Félix Resurrección Hidalgo y Padilla (21 February 1855 - 13 March 1913) was a Filipino artist. He is acknowledged as one of the great Filipino painters of the late 19th century, and is significant in Philippine history for having been an acquaintance and inspiration for members of the Philippine reform movement which included José Rizal, Marcelo del Pilar, Mariano Ponce and Graciano López Jaena, although he neither involved himself directly in that movement, nor later associate himself with the First Philippine Republic under Emilio Aguinaldo. His winning the silver medal in the 1884 Madrid Exposition of Fine Arts, along with the gold win of fellow Filipino painter Juan Luna, prompted a celebration which was a major highlight in the memoirs of members of the Philippine reform movement, with Rizal toasting to the two painters' good health and citing their win as evidence that Filipinos and Spaniards were equals. Works:
Las virgenes Cristianas expuestas al populacho
Vicente Silva Manansala (January 22, 1910 - August 22, 1981) was a Philippine cubist painter and illustrator.
Manansala was born in Macabebe, Pampanga. From 1926 to 1930, he studied at the U.P. School of Fine Arts. In 1949, Manansala received a six-month grant by UNESCO to study at the Ecole de Beaux Arts in Banff and Montreal, Canada. In 1950, he received a nine-month scholarship to study at the Ecole de Beaux Arts in Paris by the French government.
Manansala's canvases were described as masterpieces that brought the cultures of the barrio and the city together. His Madonna of the Slums is a portrayal of a mother and child from the countryside who became urban shanty residents once in the city. In his Jeepneys, Manansala combined the elements of provincial folk culture with the congestion issues of the city.
Manansala developed transparent cubism, wherein the "delicate tones, shapes, and patterns of figure and environment are masterfully superimposed". A fine example of Manansala using this "transparent and translucent" technique is his composition, Kalabaw (Carabao).
Vicente Manansala, a National Artist of the Philippines in Visual Arts, was a direct influence to his fellow Filipino neo-realists: Malang, Angelito Antonio, Norma Belleza and Baldemor. The Honolulu Academy of Arts, the Lopez Memorial Museum (Manila), the Philippine Center (New York City) and the Singapore Art Museum are among the public collections holding work by Vicente Manansala.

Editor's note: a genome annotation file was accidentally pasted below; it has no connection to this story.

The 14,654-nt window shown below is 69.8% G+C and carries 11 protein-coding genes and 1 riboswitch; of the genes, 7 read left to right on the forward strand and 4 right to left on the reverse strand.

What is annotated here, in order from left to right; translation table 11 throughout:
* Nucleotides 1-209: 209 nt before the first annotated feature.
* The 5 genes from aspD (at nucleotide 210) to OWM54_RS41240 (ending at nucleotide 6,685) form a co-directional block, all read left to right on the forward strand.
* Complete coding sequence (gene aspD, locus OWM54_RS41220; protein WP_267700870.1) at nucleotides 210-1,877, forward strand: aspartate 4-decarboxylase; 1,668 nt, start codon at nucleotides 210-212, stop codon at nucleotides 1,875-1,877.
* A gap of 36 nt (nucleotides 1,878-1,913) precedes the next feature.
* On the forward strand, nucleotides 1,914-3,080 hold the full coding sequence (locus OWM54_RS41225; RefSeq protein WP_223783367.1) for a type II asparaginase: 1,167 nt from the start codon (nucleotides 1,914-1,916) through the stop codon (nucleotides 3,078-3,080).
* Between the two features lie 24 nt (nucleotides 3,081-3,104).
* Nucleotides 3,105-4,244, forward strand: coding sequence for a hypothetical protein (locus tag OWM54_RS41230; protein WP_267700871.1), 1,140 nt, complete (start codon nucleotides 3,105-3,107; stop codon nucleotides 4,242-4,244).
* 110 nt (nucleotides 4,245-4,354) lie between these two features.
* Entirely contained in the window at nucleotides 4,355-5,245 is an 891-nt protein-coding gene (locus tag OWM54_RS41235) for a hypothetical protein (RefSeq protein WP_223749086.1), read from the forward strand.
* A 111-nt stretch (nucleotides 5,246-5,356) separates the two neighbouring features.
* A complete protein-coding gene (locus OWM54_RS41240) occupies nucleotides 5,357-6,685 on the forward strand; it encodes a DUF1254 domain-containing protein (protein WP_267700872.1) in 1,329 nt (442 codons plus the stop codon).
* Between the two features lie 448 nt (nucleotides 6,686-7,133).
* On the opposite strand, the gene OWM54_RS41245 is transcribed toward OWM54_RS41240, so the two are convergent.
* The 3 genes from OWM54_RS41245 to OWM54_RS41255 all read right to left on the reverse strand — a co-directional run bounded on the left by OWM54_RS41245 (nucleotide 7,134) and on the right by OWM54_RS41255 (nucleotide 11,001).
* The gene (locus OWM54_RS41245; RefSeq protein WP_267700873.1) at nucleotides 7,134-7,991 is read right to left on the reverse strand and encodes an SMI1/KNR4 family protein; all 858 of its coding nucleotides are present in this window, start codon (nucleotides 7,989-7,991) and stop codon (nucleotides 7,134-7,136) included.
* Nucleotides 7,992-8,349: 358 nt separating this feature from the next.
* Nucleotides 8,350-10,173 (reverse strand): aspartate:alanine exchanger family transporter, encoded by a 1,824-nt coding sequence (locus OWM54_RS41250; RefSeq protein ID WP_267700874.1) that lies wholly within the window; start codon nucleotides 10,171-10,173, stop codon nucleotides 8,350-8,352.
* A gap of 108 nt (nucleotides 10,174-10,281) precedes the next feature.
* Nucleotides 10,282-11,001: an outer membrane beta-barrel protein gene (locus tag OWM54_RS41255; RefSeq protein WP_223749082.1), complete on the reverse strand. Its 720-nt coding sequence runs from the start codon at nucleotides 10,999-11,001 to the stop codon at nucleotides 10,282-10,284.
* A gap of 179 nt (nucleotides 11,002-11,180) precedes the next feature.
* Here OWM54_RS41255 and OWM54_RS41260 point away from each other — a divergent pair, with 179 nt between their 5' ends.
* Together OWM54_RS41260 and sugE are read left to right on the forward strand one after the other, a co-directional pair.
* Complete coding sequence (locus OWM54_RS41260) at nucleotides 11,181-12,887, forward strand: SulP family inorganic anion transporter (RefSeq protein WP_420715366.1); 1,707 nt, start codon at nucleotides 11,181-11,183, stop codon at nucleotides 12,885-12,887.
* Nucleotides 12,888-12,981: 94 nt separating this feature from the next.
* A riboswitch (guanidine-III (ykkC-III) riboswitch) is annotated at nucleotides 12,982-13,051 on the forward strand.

Madonna of the Slums
Juan Luna y Novicio (October 23, 1857 — December 7, 1899) was an Ilocano Filipino painter, sculptor and a political activist of the Philippine Revolution during the late 19th century. He became one of the first recognized Philippine artists.
His winning the gold medal in the 1884 Madrid Exposition of Fine Arts, along with the silver win of fellow Filipino painter Félix Resurrección Hidalgo, prompted a celebration which was a major highlight in the memoirs of members of the Propaganda Movement, with the fellow Ilustrados toasting to the two painters' good health and citing their win as evidence that Filipinos and Spaniards were equals.
Regarded for work done in the manner of the Spanish and French academies of his time, Luna painted literary and historical scenes, some with an underscore of political commentary. His allegorical works were inspired with classical balance, and often showed figures in theatrical poses.
Death of Cleopatra
Bay of Biscay
Pacita Abad (1946–2004) was born in Basco, Batanes, a small island in the northernmost part of the Philippines, between Luzon and Taiwan. Her more than 32-year painting career began when she travelled to the United States to undertake graduate studies. She had over 40 solo exhibitions at museums and galleries in the U.S., Asia, Europe, Africa and Latin America. She also participated...
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